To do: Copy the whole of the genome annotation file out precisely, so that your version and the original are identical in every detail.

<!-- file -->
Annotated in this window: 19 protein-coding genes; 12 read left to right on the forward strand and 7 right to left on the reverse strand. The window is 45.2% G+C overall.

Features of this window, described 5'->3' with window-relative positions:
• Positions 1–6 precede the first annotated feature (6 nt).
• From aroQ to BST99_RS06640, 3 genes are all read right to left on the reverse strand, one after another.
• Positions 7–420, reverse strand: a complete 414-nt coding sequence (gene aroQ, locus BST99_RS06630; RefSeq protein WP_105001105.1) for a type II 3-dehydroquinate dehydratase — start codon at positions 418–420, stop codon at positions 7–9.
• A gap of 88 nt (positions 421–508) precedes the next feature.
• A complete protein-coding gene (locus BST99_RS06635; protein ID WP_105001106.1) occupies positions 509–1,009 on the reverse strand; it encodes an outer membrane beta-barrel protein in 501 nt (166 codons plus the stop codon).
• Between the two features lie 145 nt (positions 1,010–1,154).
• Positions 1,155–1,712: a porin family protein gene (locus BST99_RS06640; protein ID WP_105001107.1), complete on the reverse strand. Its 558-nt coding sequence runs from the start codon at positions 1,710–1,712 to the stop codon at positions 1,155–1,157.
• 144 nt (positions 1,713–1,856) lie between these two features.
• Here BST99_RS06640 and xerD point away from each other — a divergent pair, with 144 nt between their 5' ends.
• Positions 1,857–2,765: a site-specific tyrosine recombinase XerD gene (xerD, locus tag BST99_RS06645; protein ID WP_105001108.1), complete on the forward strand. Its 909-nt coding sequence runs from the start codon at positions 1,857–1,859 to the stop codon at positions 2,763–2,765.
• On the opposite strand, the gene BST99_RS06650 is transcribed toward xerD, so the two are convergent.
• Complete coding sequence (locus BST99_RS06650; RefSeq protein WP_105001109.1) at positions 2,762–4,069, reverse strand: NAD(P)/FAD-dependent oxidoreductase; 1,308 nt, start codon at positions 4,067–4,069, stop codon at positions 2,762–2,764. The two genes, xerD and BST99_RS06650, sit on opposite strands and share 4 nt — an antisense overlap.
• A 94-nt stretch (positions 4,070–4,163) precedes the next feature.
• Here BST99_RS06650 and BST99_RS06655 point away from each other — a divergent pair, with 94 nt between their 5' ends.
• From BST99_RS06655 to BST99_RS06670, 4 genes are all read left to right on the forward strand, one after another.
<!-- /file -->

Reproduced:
Annotated in this window: 19 protein-coding genes; 12 read left to right on the forward strand and 7 right to left on the reverse strand. The window is 45.2% G+C overall.

Features of this window, described 5'->3' with window-relative positions:
• Positions 1–6 precede the first annotated feature (6 nt).
• From aroQ to BST99_RS06640, 3 genes are all read right to left on the reverse strand, one after another.
• Positions 7–420, reverse strand: a complete 414-nt coding sequence (gene aroQ, locus BST99_RS06630; RefSeq protein WP_105001105.1) for a type II 3-dehydroquinate dehydratase — start codon at positions 418–420, stop codon at positions 7–9.
• A gap of 88 nt (positions 421–508) precedes the next feature.
• A complete protein-coding gene (locus BST99_RS06635; protein ID WP_105001106.1) occupies positions 509–1,009 on the reverse strand; it encodes an outer membrane beta-barrel protein in 501 nt (166 codons plus the stop codon).
• Between the two features lie 145 nt (positions 1,010–1,154).
• Positions 1,155–1,712: a porin family protein gene (locus BST99_RS06640; protein ID WP_105001107.1), complete on the reverse strand. Its 558-nt coding sequence runs from the start codon at positions 1,710–1,712 to the stop codon at positions 1,155–1,157.
• 144 nt (positions 1,713–1,856) lie between these two features.
• Here BST99_RS06640 and xerD point away from each other — a divergent pair, with 144 nt between their 5' ends.
• Positions 1,857–2,765: a site-specific tyrosine recombinase XerD gene (xerD, locus tag BST99_RS06645; protein ID WP_105001108.1), complete on the forward strand. Its 909-nt coding sequence runs from the start codon at positions 1,857–1,859 to the stop codon at positions 2,763–2,765.
• On the opposite strand, the gene BST99_RS06650 is transcribed toward xerD, so the two are convergent.
• Complete coding sequence (locus BST99_RS06650; RefSeq protein WP_105001109.1) at positions 2,762–4,069, reverse strand: NAD(P)/FAD-dependent oxidoreductase; 1,308 nt, start codon at positions 4,067–4,069, stop codon at positions 2,762–2,764. The two genes, xerD and BST99_RS06650, sit on opposite strands and share 4 nt — an antisense overlap.
• A 94-nt stretch (positions 4,070–4,163) precedes the next feature.
• Here BST99_RS06650 and BST99_RS06655 point away from each other — a divergent pair, with 94 nt between their 5' ends.
• From BST99_RS06655 to BST99_RS06670, 4 genes are all read left to right on the forward strand, one after another.